Back in 2013, the Door reported how Adventure Plus had ambitious plans to buy the Windmill Farm Conference Centre in Clanfield, near Witney. Now, five years later, JO DUCKLES meets Jon Cox to find out how the plans are progressing. 

A conference centre has been launched for use by adults on the site. There is also a newly renovated house, bought for the complex by some kind farmers. These are run as a separate business with any profits plunged into the charity for its work with children and teenagers. Some of these youngsters are from challenging backgrounds and may not otherwise get the chance to try a range of activities and hear the message of the Gospel.

There are already mountain bike trails, a climbing wall, adventure hall, and a barn containing a host of canoes, kayaks and mountain bikes. The next initiative is a village of yurts that are to be built of hempcrete – a high-intensity material that allows them to be used all year round. “They will be up and in use by next spring,” says Jon Cox, the founder of Adventure Plus. “They will be for youth groups to stay on the site. We hope to build a communal hub with showers and kitchens, but to start with we’ll have portable buildings.”

After that, it is hoped that a huge adventure barn will include high ropes, an even bigger climbing wall, and a parkour facility. A caving trail and a lake are also part of the ambitious plans. Bushcraft activities will take place in an area where 1,500 trees have been planted next to a small, existing copse.

Previously the charity, founded in 1990, ran from a depot on a farm near Witney, with just an office and a barn for storing equipment, bikes, boats and bows and arrows. “The main reason for leasing this space is that when we build the adventure base we will double the number of children and young people we can reach,” says Jon. Adventure Plus also offers gap years and internships, giving people the chance to learn about outdoor education, conservation or catering.

“We have social services knocking on our door, asking us to do more. When young people visit, they want to come back and do more. I think this sort of service should be strategic across the country. The national Church is scratching its head trying to work out how to engage hard-to-reach young people. It’s increasingly difficult to get them into the Church but they are living the Christian ethos by being a part of what we do here.

“There was a guy referred to us at 15. He’s now 25 and he said he was an angry, frightened boy and that coming to us helped him become the man he is today. That was brilliant. That makes the last 28 years worthwhile.”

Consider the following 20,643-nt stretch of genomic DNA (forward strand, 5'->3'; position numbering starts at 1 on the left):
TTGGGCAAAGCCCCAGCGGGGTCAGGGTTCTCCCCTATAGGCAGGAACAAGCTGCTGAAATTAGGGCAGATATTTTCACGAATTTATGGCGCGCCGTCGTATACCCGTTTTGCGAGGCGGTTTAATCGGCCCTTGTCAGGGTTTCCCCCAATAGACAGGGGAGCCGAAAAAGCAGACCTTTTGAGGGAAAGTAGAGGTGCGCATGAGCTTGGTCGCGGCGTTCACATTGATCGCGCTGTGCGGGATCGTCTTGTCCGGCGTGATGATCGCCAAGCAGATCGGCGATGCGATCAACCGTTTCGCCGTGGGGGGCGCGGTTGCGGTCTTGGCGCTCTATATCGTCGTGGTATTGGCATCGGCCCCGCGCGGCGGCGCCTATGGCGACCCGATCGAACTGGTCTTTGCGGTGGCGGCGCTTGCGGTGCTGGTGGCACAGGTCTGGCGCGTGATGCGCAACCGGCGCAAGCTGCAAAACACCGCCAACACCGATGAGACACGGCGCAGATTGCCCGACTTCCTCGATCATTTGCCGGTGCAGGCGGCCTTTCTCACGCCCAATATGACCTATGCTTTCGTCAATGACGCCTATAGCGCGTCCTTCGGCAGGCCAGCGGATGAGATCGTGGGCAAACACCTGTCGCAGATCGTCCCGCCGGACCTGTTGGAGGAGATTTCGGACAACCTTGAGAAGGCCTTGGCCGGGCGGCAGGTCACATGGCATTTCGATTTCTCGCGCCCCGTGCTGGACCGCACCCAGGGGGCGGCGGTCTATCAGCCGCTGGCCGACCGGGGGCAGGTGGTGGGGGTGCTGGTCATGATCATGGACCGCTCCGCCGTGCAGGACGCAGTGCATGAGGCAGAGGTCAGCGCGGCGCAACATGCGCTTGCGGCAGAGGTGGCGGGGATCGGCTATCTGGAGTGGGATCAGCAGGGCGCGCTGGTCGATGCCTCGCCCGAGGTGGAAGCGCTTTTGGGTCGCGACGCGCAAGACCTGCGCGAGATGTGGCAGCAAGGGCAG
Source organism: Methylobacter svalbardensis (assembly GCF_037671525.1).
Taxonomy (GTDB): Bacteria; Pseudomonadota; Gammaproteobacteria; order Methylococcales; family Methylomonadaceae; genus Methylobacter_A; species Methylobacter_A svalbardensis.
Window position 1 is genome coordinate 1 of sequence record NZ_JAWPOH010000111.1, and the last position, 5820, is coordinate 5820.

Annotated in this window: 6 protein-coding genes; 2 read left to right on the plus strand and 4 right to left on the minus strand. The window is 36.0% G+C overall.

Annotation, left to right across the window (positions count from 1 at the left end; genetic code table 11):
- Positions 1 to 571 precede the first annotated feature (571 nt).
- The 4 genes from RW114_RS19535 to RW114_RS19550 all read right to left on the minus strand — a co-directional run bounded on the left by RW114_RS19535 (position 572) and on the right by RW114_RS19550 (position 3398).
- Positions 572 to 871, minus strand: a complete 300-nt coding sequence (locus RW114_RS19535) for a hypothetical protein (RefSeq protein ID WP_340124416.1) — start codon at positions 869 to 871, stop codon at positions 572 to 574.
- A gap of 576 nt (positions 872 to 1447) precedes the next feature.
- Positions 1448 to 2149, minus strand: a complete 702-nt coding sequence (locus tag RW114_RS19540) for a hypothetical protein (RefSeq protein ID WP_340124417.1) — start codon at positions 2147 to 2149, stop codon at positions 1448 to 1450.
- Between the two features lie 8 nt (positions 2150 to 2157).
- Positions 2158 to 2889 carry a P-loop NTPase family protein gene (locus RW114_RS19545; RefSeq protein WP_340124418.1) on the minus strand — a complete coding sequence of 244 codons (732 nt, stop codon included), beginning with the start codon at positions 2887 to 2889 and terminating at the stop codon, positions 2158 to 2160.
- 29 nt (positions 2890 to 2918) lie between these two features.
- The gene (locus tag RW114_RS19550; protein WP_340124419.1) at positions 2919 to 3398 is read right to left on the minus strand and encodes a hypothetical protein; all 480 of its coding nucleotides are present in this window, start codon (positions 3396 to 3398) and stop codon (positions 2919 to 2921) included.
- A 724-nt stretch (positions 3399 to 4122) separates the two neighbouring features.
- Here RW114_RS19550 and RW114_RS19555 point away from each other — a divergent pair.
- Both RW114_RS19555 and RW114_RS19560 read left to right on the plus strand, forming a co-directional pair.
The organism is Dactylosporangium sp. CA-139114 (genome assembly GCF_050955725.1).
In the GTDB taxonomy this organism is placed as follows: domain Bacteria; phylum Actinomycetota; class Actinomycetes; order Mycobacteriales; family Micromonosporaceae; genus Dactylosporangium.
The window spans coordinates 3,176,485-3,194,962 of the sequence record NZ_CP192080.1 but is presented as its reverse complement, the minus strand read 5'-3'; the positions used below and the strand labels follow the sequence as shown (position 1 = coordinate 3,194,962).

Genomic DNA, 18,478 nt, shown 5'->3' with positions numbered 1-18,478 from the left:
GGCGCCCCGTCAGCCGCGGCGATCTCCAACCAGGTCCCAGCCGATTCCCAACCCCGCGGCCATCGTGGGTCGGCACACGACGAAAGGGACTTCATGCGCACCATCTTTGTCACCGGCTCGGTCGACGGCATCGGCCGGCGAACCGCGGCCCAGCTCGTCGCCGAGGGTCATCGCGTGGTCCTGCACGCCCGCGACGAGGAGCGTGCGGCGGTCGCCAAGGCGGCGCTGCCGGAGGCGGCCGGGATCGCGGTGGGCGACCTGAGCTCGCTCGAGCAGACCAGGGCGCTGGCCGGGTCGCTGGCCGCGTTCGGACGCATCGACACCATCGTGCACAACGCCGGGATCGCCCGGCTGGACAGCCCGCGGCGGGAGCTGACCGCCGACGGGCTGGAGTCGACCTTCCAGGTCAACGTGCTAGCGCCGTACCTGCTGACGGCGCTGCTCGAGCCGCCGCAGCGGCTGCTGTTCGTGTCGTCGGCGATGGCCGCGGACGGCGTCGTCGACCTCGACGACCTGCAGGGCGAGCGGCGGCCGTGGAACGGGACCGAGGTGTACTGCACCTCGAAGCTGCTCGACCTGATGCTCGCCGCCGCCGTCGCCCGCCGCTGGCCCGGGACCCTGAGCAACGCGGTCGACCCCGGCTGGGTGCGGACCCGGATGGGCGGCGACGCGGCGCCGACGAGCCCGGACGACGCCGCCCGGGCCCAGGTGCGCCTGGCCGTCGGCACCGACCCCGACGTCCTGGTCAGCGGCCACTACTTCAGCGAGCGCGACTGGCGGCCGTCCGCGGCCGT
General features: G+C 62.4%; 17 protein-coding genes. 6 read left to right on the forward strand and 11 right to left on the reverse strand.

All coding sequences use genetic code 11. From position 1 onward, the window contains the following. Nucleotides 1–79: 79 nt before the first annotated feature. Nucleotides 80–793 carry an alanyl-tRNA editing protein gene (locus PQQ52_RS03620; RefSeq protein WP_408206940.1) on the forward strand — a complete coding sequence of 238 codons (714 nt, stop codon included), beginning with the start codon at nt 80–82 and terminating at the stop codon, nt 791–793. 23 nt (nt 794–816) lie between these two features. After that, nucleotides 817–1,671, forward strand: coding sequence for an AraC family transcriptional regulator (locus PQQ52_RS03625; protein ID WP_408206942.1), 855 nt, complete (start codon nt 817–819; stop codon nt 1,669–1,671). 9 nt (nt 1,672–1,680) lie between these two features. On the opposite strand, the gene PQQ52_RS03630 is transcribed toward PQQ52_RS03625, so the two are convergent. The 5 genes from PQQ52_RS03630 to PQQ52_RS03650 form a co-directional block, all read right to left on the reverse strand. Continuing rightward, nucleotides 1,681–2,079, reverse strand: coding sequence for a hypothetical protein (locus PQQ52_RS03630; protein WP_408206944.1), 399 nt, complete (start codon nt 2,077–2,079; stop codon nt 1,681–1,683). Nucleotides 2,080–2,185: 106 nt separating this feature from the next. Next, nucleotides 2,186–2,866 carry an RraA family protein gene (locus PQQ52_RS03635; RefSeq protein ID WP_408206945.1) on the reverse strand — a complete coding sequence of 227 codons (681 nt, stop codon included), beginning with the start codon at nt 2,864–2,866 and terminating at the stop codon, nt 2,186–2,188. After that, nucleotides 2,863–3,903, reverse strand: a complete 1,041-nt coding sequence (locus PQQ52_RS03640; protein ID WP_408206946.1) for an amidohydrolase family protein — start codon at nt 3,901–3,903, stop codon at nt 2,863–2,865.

Adventure Plus has launched a Fun Raising, rather than fundraising, scheme, encouraging young people to get involved with helping. “They can do anything. Arrange a gig, a bike ride or a walk. It doesn’t matter if they raise £60 or £600, it’s about getting the young people involved in what we are doing. We will be having a free open day for fun raisers with a barbecue and offer awards to people,” says Jon. Another big fundraiser is the annual Witney to Westminster canoe marathon.

So how can churchgoers support Adventure Plus? Jon says the growing team is praying for an experienced fundraiser, construction coordinator, human resources officer and a chief activity instructor as the work expands.

“There have been so many examples of God’s faithfulness in provision and guidance that have got us to where we are. We initially moved from a two-bedroomed flat in London as volunteer youth workers. I am happy to share our story at any parish breakfasts, or other groups.

“My prayer is that this would become a special place in the lives of thousands of young children and young people for years to come and that many will learn for the first time that they are greatly loved by our awesome, eternal, Heavenly Father.”

What do people who use the centre say? One said: “We had an absolutely brilliant time! Thank you for your warm welcome, exciting activities and challenging the children to overcome their fears. We will definitely be back next year.”

A parent added: “Please pass on to all the team how much my child enjoyed the week. He’s quite a quiet, thoughtful, sensitive boy and we were a little concerned that he might struggle to settle in….but all the leaders did such a good job of making everyone feel very welcome and included that he didn’t feel nervous at all.”